Whose been watching the new Jamie’s Comfort Food show? I caught the first episode recently and loved it, it was much more like Jamie of old, as opposed to his 15 minutes stuff which to me seems to be the quickest way to stress yourself out and wreck your kitchen. Comfort Food is very much cooking for pleasure, finding comfort in the cooking as well as the eating. I loved the burger he made and this is someone who doesn’t like burgers! But if Jamie had reached through the TV and handed me one, I’d have eaten it there and then, just watching it made me literally hungry (you can check out the recipe for the burger here). The book generally is lovely, not sure how often I’m going to cook from it, it’s quite meat heavy for this almost semi vegetarian but the dessert sections are gorgeous!

Finishing #Spoonchallenge


So I finished #spoonchallenge yesterday (or should I say in the early hours of this morning – what can I say, I was having too much fun). For someone who is not really that into challenges, I had such fun doing this and I think I really benefited from it. When I look back at the sort of very simple pieces I was doing at the beginning of the challenge and compare it to what I was confident enough to do at the end, then wow. It goes to show that regular practice really does help. Here are some of my favourites out of the pieces I did in the last week or so.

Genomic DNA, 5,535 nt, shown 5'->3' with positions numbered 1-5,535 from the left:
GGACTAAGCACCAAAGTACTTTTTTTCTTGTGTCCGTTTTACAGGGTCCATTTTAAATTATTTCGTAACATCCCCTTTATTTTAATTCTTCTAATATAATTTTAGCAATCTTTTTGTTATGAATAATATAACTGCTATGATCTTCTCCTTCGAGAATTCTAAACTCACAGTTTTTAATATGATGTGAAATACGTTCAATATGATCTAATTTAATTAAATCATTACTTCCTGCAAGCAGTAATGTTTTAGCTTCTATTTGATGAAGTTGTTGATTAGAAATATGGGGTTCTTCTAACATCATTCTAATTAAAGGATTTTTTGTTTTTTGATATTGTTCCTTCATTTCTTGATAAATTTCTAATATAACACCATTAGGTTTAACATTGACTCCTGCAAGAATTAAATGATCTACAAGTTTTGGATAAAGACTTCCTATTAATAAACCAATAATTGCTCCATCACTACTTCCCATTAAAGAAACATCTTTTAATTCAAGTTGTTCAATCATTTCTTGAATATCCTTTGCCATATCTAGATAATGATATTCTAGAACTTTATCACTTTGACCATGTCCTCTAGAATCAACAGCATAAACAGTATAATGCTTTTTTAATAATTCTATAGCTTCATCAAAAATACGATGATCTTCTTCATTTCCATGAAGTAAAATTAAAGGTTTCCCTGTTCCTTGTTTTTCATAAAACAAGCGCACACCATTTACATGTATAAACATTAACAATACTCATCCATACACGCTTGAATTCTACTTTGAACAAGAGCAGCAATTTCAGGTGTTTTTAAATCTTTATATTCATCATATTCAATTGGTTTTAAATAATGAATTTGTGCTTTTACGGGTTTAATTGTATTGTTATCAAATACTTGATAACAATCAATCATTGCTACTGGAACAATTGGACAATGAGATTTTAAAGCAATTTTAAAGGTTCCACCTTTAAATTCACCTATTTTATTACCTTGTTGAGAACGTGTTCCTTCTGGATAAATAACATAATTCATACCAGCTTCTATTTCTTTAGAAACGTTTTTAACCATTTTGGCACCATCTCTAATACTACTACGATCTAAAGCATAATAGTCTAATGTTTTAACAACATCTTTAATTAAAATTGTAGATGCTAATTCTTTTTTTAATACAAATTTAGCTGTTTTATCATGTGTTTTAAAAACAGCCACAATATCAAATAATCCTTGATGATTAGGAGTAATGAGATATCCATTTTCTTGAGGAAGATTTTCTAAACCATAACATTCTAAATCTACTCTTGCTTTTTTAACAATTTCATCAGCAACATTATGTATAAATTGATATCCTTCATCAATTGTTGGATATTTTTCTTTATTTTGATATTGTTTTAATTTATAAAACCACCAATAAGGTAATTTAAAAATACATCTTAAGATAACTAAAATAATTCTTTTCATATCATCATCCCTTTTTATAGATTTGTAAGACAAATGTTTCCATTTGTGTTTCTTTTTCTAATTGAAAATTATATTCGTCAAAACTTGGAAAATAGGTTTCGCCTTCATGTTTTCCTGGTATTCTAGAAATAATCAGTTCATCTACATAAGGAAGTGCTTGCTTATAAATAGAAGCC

On the menu: more blueberry goodness



Blueberry loaf from Ruby Tandoh’s column (recipe is second one down) in The Guardian. It’s a healthyish cake (although as I’m calorie counting my bakes, heck everything at the moment, interestingly this cake is 6 calories more per portion than those divinely delicious and naughty tasting Friends blueberry muffins I made last week, the Friends muffins are much higher in fat though). This cake is healthyish because it uses yoghurt and oil instead of butter, the oil is meant to be almond oil (couldn’t find it anywhere) and although Ruby does suggest sunflower oil as an alternative, I used olive oil as it’s healthier and well I didn’t have any sunflower oil anyway. Consequently the cake does taste a bit of olive oil, which isn’t too bad, after all there is such a thing as olive oil cake but it is a bit of an acquired taste. The cake also has a bit of an oily texture to. But it was easy to make, satisfied my blueberry cravings and is edible but not so edible I’d eat four slices at once (*ahem* last week), which is actually a good thing really.

A London Day Out